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The Iridescent Classroom


Most school curricula are based on a set of assumptions which the experimental program rejects. For example, most school programs assume (1) that knowledge is best presented and comprehended when organized into "subjects," (2) that there are "major" subjects and "minor" ones, (3) that subjects are things you "take" and that once you have "had" them, you need not take them again, (4) that most subjects have a specific "content," (5) that the content of these subjects is more or less stable, (6) that a major function of the teacher is to "transmit" this content, (7) that the practical place to do this is in a room within a centrally located building, (8) that students learn best in 45-minute periods which are held five times a week, (9) that students are functioning well (i.e. learning) when they are listening to their teacher, reading their texts, doing their assignments, and otherwise "paying attention" to the content being transmitted, and (10) that all of this must go on as a preparation for life.

This memorandum is not the forum for a serious and thorough critique of these assumptions. Hopefully, it is sufficient to say that contemporary educational philosophy disputes most of them, in part or whole, and that few teachers would deny the merit of experimenting with programs based on an entirely different set of beliefs.

The following quotation from Walden expresses compactly the major beliefs which generate the form of the new program:

"Students should not play life, or study it merely while the community supports them at this expensive game, but earnestly live it from beginning to end. How could youths better learn to live than by at once trying the experiment of living?"

In other words, we are assuming (1) that learning takes place best not when conceived as a preparation for life but when it occurs in the context of actually living, (2) that each learner ultimately must organize his own learning in his own way, (3) that "problems" and personal interests as well as "subjects" form a realistic structure by which to organize learning experiences, (4) that students are capable of directly and authentically participating in the intellectual and social life of their community, (5) that they should do so, and (6) that the community badly needs them.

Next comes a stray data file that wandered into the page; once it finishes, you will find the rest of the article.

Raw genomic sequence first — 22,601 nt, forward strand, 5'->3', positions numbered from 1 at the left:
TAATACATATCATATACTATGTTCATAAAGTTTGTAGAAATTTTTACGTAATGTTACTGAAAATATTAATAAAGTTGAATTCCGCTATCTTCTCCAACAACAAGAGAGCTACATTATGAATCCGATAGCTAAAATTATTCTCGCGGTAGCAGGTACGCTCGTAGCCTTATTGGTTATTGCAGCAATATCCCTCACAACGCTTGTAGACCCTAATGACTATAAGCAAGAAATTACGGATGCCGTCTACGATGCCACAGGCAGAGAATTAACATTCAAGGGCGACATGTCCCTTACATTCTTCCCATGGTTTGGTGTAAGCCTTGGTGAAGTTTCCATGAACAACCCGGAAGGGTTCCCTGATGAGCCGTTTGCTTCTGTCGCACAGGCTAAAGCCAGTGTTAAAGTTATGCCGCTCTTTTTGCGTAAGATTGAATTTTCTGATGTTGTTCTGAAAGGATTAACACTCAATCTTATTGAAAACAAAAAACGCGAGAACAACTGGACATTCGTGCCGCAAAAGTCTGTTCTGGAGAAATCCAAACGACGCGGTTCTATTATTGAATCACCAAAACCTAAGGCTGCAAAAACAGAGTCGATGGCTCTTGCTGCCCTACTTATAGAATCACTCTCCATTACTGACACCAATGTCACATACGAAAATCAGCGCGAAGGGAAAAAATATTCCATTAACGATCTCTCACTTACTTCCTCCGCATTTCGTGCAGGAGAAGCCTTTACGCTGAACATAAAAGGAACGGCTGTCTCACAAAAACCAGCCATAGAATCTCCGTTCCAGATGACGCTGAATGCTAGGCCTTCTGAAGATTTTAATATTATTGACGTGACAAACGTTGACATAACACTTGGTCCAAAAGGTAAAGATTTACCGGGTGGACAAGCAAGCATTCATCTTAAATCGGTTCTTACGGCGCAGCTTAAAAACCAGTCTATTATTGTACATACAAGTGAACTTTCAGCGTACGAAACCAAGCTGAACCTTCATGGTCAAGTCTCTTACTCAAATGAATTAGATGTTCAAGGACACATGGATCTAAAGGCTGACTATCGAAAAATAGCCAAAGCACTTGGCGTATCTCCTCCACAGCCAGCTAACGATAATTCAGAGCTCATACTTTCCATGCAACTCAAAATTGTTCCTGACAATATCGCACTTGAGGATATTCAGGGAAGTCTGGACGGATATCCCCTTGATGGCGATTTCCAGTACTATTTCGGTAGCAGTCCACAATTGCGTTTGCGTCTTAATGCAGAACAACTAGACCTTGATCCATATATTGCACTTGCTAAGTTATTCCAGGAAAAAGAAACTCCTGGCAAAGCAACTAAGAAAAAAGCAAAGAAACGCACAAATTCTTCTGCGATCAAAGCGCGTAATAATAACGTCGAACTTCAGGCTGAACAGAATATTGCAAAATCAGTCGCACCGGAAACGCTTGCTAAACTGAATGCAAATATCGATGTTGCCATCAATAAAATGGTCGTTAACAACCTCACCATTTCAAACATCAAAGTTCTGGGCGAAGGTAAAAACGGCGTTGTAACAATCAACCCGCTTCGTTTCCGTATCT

This set of beliefs is sometimes referred to as the "judo" principle of education. Instead of trying to forestall, resist, or neutralize the natural curiosity intelligence, energy, and idealism of youth, one uses it in a context which permits both them and their community to change. Thus, the experimental program reduces the reliance on classrooms and school buildings; it transforms the relevant problems of the community and the special interests of individual students into the students' "curriculum"; it looks toward the creation of a sense of community in both The Program, students and adults.

- Alan Shapiro, Neil Postman, Charlie Weingartner 1970


Choice in Action (Writing Assignment)


So let me make this the number one idea behind a "good IEP": Start by describing all the things the student is good at. Because, as I said in the "Twitter-portion" of the great KIPP debate - (a) "I have never met a kid who couldn't do a million amazing things," and (b) "Start telling me what kids can do, not what they can't."
- What a good IEP Looks Like

I sometimes put this in microeconomic terms. Attending school, just "paying attention" in school, has an opportunity cost for kids. If what we offer is not perceived as having sufficient value to them, they will either not show up - if their community culture tolerates that - or they will mentally 'check out' and drift through the school day - investing in other thoughts - until they can leave.

- Schools that Matter

You'll never get it if you don't slow down my friend


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